If you are in a car accident that does not seem as though it was caused by you or the other driver, then you may think that you are off the hook when it comes to paying for injuries or vehicle damages. While this seems as though it makes sense, there is a possibility that you may be sued by the other driver for injuries. Sometimes, you may actually be found liable for the expenses. If this seems confusing to you, then keep reading to find out more about what types of things may be used to determine that you were negligent, even though this is not clear to you.
Some states, like New Hampshire and Massachusetts, require you to call the police after a vehicle accident if damage to one or both vehicles exceeds about $1,000. Also, you need to contact the police if an injury occurred. If you do leave the accident scene without calling the police, you can be charged with a misdemeanor hit and run. This may require you to pay extensive fines. It is often hard to tell if damages exceed $1,000 so it is best to call the police whenever a car accident occurs. This is true especially if you have little knowledge about the accident laws in your state. If the police do not need to come out to the scene, like in the case of a very minor fender bender, then they will tell you this over the phone.
When the police arrive, they will create an accident report. The report will include witness accounts as well as driver statements and photographs. When gathering evidence, the officer may issue citations based on information provided. For example, if a witness saw you speeding down the road and you also admitted to speeding yourself, then you may be given a ticket for speeding.
Citations may be provided to both you and the driver or you alone. Also, the police officer has the option of making a statement about who he feels is at fault for the incident. While this statement is not one that will leave you legally responsible for the damages caused by the accident, it may be used as evidence by the other driver's insurance company to claim that you were negligent. Oftentimes, officers will not guess as to who caused the accident unless it is immediately clear. However, information from the accident report can be used against you if you are sued. This is why it is wise to stay calm and to state all facts clearly when talking to the police to make sure your account is as accurate and complete as possible.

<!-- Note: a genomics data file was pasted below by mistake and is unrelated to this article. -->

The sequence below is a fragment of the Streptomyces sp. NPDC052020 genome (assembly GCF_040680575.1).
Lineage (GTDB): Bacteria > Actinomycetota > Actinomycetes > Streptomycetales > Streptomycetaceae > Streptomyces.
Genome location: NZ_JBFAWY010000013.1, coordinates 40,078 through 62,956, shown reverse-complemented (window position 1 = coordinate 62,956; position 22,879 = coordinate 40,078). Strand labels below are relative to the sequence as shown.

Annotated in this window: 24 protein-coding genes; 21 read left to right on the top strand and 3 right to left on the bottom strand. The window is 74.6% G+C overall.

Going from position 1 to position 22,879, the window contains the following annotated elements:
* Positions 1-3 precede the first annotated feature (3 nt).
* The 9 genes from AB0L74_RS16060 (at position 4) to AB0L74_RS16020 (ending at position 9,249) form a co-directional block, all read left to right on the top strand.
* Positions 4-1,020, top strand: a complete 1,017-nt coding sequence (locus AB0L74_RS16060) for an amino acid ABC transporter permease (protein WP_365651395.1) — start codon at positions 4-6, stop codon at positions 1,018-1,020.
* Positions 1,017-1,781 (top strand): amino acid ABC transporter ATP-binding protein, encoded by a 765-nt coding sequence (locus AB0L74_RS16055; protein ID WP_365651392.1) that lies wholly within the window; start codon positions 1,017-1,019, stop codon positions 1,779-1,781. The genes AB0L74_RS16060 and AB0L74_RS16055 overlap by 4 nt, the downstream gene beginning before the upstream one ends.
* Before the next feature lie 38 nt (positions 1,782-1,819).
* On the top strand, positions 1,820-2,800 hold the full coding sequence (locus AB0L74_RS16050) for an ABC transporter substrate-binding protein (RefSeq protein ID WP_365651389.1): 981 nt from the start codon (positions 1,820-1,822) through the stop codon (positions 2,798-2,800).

Adjustor Investigation Paperwork
If you ever need to file an accident report with your insurance company, then this report will be handled by an individual called an adjustor. This person is the investigative lead assigned by your insurance company to determine the facts of the accident. The adjustor will then determine the settlement amount that both you and the other driver will receive.
Insurance adjustors will typically come up with a percentage of fault that is assigned to you and the other driver. This percentage is based on how negligent you and the driver both were when the accident took place. Insurance employees will use legal standards when considering negligence. In general, negligence is when you fail to act in a careful, controlled, and reasonable manner when compared to another driver.
An adjustor from your insurance company as well as one from the other driver's insurance company will be assigned to the accident case, and the professionals will work together to determine fault percentages. Fault is determined by evidence, and the adjustor reports can be used to sue you in court if damages are extensive and your insurance company is not willing to provide the other driver with a settlement that is satisfactory to them. For more information, contact a law office like Knafo Law Offices.